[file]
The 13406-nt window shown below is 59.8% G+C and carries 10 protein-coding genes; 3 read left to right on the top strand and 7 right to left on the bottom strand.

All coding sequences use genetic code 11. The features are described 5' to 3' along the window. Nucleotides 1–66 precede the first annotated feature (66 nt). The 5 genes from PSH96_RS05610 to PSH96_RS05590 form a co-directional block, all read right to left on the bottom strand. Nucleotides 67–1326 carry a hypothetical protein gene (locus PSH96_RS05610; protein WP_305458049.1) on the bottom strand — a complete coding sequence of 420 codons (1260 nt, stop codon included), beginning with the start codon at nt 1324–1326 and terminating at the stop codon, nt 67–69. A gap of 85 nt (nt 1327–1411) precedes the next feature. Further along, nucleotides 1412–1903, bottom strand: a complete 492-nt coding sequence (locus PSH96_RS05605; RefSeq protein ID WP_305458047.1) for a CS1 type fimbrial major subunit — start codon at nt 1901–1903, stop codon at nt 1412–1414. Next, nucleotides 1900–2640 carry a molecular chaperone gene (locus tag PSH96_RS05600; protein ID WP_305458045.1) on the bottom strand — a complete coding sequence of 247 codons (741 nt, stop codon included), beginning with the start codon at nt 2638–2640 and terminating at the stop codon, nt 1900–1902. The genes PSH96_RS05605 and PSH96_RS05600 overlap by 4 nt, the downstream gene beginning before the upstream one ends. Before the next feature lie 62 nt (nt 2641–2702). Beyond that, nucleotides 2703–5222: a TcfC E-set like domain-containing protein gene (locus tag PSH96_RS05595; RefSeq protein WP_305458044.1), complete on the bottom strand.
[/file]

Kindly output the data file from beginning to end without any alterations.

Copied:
The 13406-nt window shown below is 59.8% G+C and carries 10 protein-coding genes; 3 read left to right on the top strand and 7 right to left on the bottom strand.

All coding sequences use genetic code 11. The features are described 5' to 3' along the window. Nucleotides 1–66 precede the first annotated feature (66 nt). The 5 genes from PSH96_RS05610 to PSH96_RS05590 form a co-directional block, all read right to left on the bottom strand. Nucleotides 67–1326 carry a hypothetical protein gene (locus PSH96_RS05610; protein WP_305458049.1) on the bottom strand — a complete coding sequence of 420 codons (1260 nt, stop codon included), beginning with the start codon at nt 1324–1326 and terminating at the stop codon, nt 67–69. A gap of 85 nt (nt 1327–1411) precedes the next feature. Further along, nucleotides 1412–1903, bottom strand: a complete 492-nt coding sequence (locus PSH96_RS05605; RefSeq protein ID WP_305458047.1) for a CS1 type fimbrial major subunit — start codon at nt 1901–1903, stop codon at nt 1412–1414. Next, nucleotides 1900–2640 carry a molecular chaperone gene (locus tag PSH96_RS05600; protein ID WP_305458045.1) on the bottom strand — a complete coding sequence of 247 codons (741 nt, stop codon included), beginning with the start codon at nt 2638–2640 and terminating at the stop codon, nt 1900–1902. The genes PSH96_RS05605 and PSH96_RS05600 overlap by 4 nt, the downstream gene beginning before the upstream one ends. Before the next feature lie 62 nt (nt 2641–2702). Beyond that, nucleotides 2703–5222: a TcfC E-set like domain-containing protein gene (locus tag PSH96_RS05595; RefSeq protein WP_305458044.1), complete on the bottom strand.